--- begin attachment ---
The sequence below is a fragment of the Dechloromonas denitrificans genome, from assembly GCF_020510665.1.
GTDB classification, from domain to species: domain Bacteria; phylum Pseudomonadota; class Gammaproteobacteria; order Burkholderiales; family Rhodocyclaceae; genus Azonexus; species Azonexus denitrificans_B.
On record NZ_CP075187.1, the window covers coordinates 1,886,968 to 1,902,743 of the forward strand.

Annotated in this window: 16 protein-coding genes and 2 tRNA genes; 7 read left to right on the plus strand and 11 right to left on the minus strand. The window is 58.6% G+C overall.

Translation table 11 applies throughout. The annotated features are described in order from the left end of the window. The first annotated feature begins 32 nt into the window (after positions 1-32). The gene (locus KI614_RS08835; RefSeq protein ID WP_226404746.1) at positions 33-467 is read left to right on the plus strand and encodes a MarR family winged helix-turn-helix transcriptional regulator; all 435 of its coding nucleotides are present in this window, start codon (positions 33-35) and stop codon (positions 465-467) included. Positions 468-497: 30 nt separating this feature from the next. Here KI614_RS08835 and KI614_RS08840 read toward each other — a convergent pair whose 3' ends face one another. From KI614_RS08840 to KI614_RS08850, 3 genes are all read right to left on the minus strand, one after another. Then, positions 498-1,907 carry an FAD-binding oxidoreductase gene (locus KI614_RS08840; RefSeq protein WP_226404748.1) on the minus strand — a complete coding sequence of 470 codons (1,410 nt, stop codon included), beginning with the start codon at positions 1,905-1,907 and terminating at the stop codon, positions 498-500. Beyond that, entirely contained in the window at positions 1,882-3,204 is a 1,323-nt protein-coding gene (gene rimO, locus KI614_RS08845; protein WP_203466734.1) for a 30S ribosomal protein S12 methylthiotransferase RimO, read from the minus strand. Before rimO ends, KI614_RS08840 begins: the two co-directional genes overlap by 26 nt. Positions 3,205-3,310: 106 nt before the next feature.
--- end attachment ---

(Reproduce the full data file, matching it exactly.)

The sequence below is a fragment of the Dechloromonas denitrificans genome, from assembly GCF_020510665.1.
GTDB classification, from domain to species: domain Bacteria; phylum Pseudomonadota; class Gammaproteobacteria; order Burkholderiales; family Rhodocyclaceae; genus Azonexus; species Azonexus denitrificans_B.
On record NZ_CP075187.1, the window covers coordinates 1,886,968 to 1,902,743 of the forward strand.

Annotated in this window: 16 protein-coding genes and 2 tRNA genes; 7 read left to right on the plus strand and 11 right to left on the minus strand. The window is 58.6% G+C overall.

Translation table 11 applies throughout. The annotated features are described in order from the left end of the window. The first annotated feature begins 32 nt into the window (after positions 1-32). The gene (locus KI614_RS08835; RefSeq protein ID WP_226404746.1) at positions 33-467 is read left to right on the plus strand and encodes a MarR family winged helix-turn-helix transcriptional regulator; all 435 of its coding nucleotides are present in this window, start codon (positions 33-35) and stop codon (positions 465-467) included. Positions 468-497: 30 nt separating this feature from the next. Here KI614_RS08835 and KI614_RS08840 read toward each other — a convergent pair whose 3' ends face one another. From KI614_RS08840 to KI614_RS08850, 3 genes are all read right to left on the minus strand, one after another. Then, positions 498-1,907 carry an FAD-binding oxidoreductase gene (locus KI614_RS08840; RefSeq protein WP_226404748.1) on the minus strand — a complete coding sequence of 470 codons (1,410 nt, stop codon included), beginning with the start codon at positions 1,905-1,907 and terminating at the stop codon, positions 498-500. Beyond that, entirely contained in the window at positions 1,882-3,204 is a 1,323-nt protein-coding gene (gene rimO, locus KI614_RS08845; protein WP_203466734.1) for a 30S ribosomal protein S12 methylthiotransferase RimO, read from the minus strand. Before rimO ends, KI614_RS08840 begins: the two co-directional genes overlap by 26 nt. Positions 3,205-3,310: 106 nt before the next feature.